The big question is how? With all the various screening, selection tools and assessment opportunities that exist how can so many hiring organisations get this so wrong? Is it a case of short cuts and assumptions that result in limited real knowledge of what drives performance in a role? Job analysis is not a nice to have but an essential start point to develop the tools to identify the right talent to hire.
Not only would hiring more of the right people suitable skilled and qualified to perform job drive up performance but also this would be a significant contributor to reduced attrition and higher engagement.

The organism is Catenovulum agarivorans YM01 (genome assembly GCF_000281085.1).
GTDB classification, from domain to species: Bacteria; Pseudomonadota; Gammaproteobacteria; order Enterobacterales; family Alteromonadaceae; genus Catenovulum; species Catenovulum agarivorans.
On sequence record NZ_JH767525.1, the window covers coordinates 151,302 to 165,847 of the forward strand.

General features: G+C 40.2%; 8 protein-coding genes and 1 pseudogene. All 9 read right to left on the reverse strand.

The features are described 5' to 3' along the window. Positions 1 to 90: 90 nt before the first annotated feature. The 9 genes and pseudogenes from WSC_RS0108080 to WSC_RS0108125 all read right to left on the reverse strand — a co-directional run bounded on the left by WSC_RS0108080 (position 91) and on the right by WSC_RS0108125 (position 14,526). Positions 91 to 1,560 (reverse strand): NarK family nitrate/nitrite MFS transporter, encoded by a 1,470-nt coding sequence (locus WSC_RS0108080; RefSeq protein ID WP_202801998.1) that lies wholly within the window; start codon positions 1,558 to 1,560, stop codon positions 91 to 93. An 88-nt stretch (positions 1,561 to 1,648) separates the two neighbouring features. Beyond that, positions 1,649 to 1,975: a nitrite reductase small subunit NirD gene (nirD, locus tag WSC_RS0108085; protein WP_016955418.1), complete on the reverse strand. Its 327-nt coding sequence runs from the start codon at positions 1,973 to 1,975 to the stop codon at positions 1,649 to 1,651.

Nearly half of workers report being mismatched in their roles, with 37% over-skilled and 12% under-skilled. Over-skilled workers are less satisfied and nearly twice as likely to want to quit than those in well-matched roles. Over-skilled workers are also more likely to say their job offers poor prospects for career advancement, training and skills development. Over a quarter (26%) report ‘lack of opportunities’ as the biggest barrier to progression, followed by ‘lack of confidence’ (14%). Low-paid workers have less labour market mobility — only 12% of those earning <£20,000 p.a. have been promoted in their current organisation, compared with 45% of those on £40,000 or more.Almost a quarter (24%) of workers had undertaken no training in the past year, with older, low-wage or part-time workers and also self-employed the worst affected.